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UPS vs PSU [True and Myths]

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a b ) Power supply
April 10, 2011 3:28:21 PM

Some have argued that an UPS may in some cases demage the PSU.

I have read some articles on the internet, however I was not able to draw a final conclusion on the subject as the opinions vary quite a lot.

Basically there are 3 kind of waveform in the UPS:

1- square wave
2- quasi-sine wave pulse width modulated stepped rectangular waves
3- sine wave

Most agree that the best waveform is the sine wave, but UPS with this feature are a bit expensive to many, and some argue that it is not really necessary for most PCs users.

So my main concern is related to UPS with quasi-sine wave pulse width modulated stepped rectangular waves, which I have been using on my PC, which has a Corsair TX 850W.

Can an UPS (with quasi-sine wave pulse width modulated stepped rectangular waves) demage a PSU?

More about : ups psu true myths

a c 274 ) Power supply
April 10, 2011 3:54:49 PM

Apparently yes if your psu has Active PFC.
As far as i'm concerned it would have to be a worst case scenario though.
You'd have to be relying on the ups constantly and running the pc till the battery drains.
I have a simulated sine-wave ups and i'm not concerned in the least.
The ups has kicked in twice in the last year and a half for maybe a second or two each time before power was restored.
I think it's a none issue.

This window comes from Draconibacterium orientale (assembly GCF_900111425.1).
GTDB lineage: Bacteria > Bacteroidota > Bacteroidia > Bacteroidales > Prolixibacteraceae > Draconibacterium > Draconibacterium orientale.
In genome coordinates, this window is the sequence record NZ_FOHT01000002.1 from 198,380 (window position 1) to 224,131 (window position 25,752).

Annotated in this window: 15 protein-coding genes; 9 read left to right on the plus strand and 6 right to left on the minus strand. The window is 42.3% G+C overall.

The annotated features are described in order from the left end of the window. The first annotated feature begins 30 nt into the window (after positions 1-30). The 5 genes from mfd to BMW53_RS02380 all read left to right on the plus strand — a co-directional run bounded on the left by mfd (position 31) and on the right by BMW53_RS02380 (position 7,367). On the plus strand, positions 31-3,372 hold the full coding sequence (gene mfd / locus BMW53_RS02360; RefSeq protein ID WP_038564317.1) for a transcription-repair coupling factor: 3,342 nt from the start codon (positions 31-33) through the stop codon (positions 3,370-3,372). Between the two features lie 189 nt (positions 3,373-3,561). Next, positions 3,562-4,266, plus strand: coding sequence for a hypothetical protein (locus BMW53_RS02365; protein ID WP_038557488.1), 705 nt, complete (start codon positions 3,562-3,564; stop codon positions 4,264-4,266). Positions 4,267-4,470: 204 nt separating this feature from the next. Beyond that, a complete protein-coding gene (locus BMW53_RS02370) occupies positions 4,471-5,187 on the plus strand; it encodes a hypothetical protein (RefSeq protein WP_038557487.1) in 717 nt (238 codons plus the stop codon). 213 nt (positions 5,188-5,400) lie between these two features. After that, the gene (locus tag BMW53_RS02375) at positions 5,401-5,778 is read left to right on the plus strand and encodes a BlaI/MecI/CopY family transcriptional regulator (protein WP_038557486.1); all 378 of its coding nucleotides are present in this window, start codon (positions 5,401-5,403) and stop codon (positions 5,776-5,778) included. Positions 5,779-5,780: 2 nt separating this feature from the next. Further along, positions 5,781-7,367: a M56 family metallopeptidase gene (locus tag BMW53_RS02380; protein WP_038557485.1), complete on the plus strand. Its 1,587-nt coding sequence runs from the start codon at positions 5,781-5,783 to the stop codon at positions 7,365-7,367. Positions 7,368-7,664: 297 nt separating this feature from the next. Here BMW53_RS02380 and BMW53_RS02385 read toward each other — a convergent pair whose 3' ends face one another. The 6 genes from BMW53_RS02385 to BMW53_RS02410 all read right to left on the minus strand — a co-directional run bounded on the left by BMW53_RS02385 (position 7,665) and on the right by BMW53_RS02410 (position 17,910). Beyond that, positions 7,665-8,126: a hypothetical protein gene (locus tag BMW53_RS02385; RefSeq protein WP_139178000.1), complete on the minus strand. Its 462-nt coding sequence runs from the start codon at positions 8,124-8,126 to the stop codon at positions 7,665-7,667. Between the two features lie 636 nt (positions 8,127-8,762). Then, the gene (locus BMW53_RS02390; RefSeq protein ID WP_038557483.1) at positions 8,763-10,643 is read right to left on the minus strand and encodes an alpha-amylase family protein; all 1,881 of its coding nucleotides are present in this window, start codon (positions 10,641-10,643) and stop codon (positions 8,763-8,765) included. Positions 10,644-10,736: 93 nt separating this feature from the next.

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a b ) Power supply
April 10, 2011 11:41:27 PM

jemm said:
Some have argued that an UPS may in some cases demage the PSU. ...
Basically there are 3 kind of waveform in the UPS:
1- square wave
2- quasi-sine wave pulse width modulated stepped rectangular waves
3- sine wave

Quasi sine waves and square wave outputs may even be harmful to small electric motors and power strip protectors. But all three are ideal perfect for all electronics. Because all electronics are so robust as to make any UPS output irrelevant.

Same reasons why most all 'so called' surges are made irrelevant by protection already inside electronics.

Anything a UPS might do to create a pure sine wave is completely undone by how electronic power supplies operate. Therefore a nearly $1000 UPS provides no useful function for so much more money. But are promoted by subjective rationalization.

As Davcon notes, a UPS output can be so dirty as to confuse PFC circuits inside some newer supplies. This is not and could not be destructive. Simply causes the power supply to see a loss of AC power. When a particularly 'dirty' UPS switches to battery, then a computer's supply may become confused.

That is significant. A UPS not in battery backup mode is some of the cleanest power seen by the load (ie computer). Often not understood when knowledge comes from hearsay. To discover if a UPS output is too dirty, unplug the UPS. Simulate a power failure. So that dirtiest power seen by any computer is generated by a UPS in battery backup mode. To learn if that 'dirty' power confuses a PFC circuit.
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a b ) Power supply
April 21, 2011 12:15:42 PM

Best answer selected by jemm.
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